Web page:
The bearers of all the other Rings of Power are also considered Ring-bearers.

History

After its original forging (about ) Sauron wielded the ring and waged war against all who opposed him, specifically the Elves (this is known as the War of the Elves and Sauron). At first the war went well for Sauron and Eregion was destroyed along with Celebrimbor, the maker of the three rings of the Elves. But later (about S.A. 1700) Tar-Minastir led a great army to Middle-earth and, together with Gil-galad, destroyed Sauron's army, forcing Sauron to return to Mordor.

In S.A. 3261 Ar-Pharazôn, the last and most powerful king of Númenor, landed at Umbar at the head of a gigantic army to do battle with Sauron. The sheer size and might of the Númenórean army was enough to cause Sauron's forces to flee. Sauron surrendered to Ar-Pharazôn and was taken back to Númenor as a prisoner. Tolkien, in a letter written in 1958 (#211) wrote that the surrender was both "voluntary and cunning" so he could gain access to Númenor. Sauron was able to use the Númenóreans' fear of death as a way to turn them against the Valar, and toward Melkor-worship and human sacrifice.

Although Sauron's body was destroyed in the Fall of Númenor his spirit was able to travel back to Middle-earth and wield the one ring in his renewed war against the Last Alliance of Elves and Men between S.A. 3429 and 3441. Wrote Tolkien "I do not think one need boggle at this spirit carrying off the One Ring, upon which his power of dominating minds now largely depended". (letter #211).

The Ring was cut from Sauron's hand by Isildur at the slopes of Mount Doom, and he in turn lost it in the River Anduin (at the Gladden Fields) just before he was killed in an Orc ambush (). Since it indirectly caused Isildur's death by slipping from his finger, it was known in Gondorian lore as Isildur's Bane.

The Ring remained hidden in the river bed for almost two and a half millennia, until it was discovered on a fishing trip by a Stoor Hobbit named Déagol. He was murdered by his friend and relative Sméagol, who stole the Ring, and was changed by the Ring's influence over many ages into the creature known as Gollum. The Ring, which Sauron had endowed with a will of its own, manipulated Gollum into settling in the Misty Mountains near Mirkwood, where Sauron was beginning to resurface. There he and it remained for nearly five hundred years, until the Ring tired of him and fell off his finger as he was returning from killing a goblin.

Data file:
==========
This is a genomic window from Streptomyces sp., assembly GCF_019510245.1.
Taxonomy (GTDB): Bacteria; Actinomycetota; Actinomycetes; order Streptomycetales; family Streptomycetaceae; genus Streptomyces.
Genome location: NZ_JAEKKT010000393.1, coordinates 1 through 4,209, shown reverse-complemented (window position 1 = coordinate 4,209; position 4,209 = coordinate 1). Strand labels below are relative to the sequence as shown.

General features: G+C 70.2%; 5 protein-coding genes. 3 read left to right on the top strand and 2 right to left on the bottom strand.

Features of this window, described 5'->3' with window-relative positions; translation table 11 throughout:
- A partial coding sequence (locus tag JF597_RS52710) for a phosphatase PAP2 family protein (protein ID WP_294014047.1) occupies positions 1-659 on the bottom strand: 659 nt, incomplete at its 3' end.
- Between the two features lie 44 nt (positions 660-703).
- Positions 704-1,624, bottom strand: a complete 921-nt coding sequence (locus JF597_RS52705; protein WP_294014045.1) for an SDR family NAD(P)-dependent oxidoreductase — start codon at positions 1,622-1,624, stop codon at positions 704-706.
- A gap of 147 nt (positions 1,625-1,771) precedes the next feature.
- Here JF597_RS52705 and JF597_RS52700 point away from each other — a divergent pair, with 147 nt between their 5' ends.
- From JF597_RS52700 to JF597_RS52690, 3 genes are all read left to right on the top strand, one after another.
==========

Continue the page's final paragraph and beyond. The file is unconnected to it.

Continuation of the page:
As is told in The Hobbit, Bilbo found the Ring while he was lost in the caverns of the Misty Mountains, near Gollum's lair. When The Hobbit was written, Tolkien had not yet conceived of the Ring's sinister back-story. Thus, in the first edition of The Hobbit, Gollum surrenders the Ring to Bilbo as a reward for winning the Riddle Game. However, after Tolkien revised the nature of the Ring for The Lord of the Rings, he realized that the Ring's grip on Gollum would never permit him to give it up willingly. Therefore, Tolkien revised this chapter in the second edition of The Hobbit: after losing the Riddle Game to Bilbo, Gollum went to get his "Precious" (as he always called it) so he could kill and eat him, but flew into a rage when he found it missing. Deducing that Bilbo had it from his last question— "What have I got in my pocket?"— Gollum chased him through the caves, not knowing that the Hobbit had discovered the Ring's powers of invisibility and was following him to the cave's exit. Bilbo escaped Gollum and the goblins who inhabited the Misty Mountains by remaining invisible, but left that power out of the story he told the dwarves he was travelling with. In fact, the version of the events that Bilbo told was the version of the first edition of The Hobbit. Gandalf, who was also traveling with the dwarves, later forced the real story out of Bilbo, and was immediately suspicious of the Ring's powers.

Gollum, meanwhile, eventually left the Misty Mountains to track down and reclaim the Ring. He wandered for decades, eventually to be captured and interrogated by Sauron himself, to whom he revealed the existence of Bilbo and the Shire.